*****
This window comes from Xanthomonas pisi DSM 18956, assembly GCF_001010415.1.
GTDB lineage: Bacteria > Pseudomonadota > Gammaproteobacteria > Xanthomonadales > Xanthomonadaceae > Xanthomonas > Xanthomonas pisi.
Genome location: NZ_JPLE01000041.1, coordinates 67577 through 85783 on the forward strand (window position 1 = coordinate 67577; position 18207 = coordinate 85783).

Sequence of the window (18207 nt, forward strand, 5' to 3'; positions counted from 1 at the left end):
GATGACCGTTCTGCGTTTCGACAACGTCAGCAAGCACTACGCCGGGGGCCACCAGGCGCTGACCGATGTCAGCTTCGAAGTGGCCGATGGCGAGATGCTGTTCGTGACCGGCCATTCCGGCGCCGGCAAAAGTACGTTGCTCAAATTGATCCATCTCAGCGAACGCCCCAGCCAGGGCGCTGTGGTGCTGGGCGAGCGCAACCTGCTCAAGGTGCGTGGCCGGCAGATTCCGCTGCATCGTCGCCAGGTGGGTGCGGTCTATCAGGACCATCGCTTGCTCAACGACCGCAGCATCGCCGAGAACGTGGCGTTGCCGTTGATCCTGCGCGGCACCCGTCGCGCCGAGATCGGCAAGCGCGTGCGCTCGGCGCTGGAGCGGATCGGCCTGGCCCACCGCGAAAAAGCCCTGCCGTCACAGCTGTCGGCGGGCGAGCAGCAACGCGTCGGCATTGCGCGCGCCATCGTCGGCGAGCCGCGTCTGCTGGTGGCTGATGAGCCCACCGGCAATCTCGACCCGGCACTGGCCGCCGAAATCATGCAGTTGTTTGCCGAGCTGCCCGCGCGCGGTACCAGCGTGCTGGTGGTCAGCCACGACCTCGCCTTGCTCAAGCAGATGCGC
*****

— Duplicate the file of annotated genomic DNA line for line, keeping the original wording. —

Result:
This window comes from Xanthomonas pisi DSM 18956, assembly GCF_001010415.1.
GTDB lineage: Bacteria > Pseudomonadota > Gammaproteobacteria > Xanthomonadales > Xanthomonadaceae > Xanthomonas > Xanthomonas pisi.
Genome location: NZ_JPLE01000041.1, coordinates 67577 through 85783 on the forward strand (window position 1 = coordinate 67577; position 18207 = coordinate 85783).

Sequence of the window (18207 nt, forward strand, 5' to 3'; positions counted from 1 at the left end):
GATGACCGTTCTGCGTTTCGACAACGTCAGCAAGCACTACGCCGGGGGCCACCAGGCGCTGACCGATGTCAGCTTCGAAGTGGCCGATGGCGAGATGCTGTTCGTGACCGGCCATTCCGGCGCCGGCAAAAGTACGTTGCTCAAATTGATCCATCTCAGCGAACGCCCCAGCCAGGGCGCTGTGGTGCTGGGCGAGCGCAACCTGCTCAAGGTGCGTGGCCGGCAGATTCCGCTGCATCGTCGCCAGGTGGGTGCGGTCTATCAGGACCATCGCTTGCTCAACGACCGCAGCATCGCCGAGAACGTGGCGTTGCCGTTGATCCTGCGCGGCACCCGTCGCGCCGAGATCGGCAAGCGCGTGCGCTCGGCGCTGGAGCGGATCGGCCTGGCCCACCGCGAAAAAGCCCTGCCGTCACAGCTGTCGGCGGGCGAGCAGCAACGCGTCGGCATTGCGCGCGCCATCGTCGGCGAGCCGCGTCTGCTGGTGGCTGATGAGCCCACCGGCAATCTCGACCCGGCACTGGCCGCCGAAATCATGCAGTTGTTTGCCGAGCTGCCCGCGCGCGGTACCAGCGTGCTGGTGGTCAGCCACGACCTCGCCTTGCTCAAGCAGATGCGC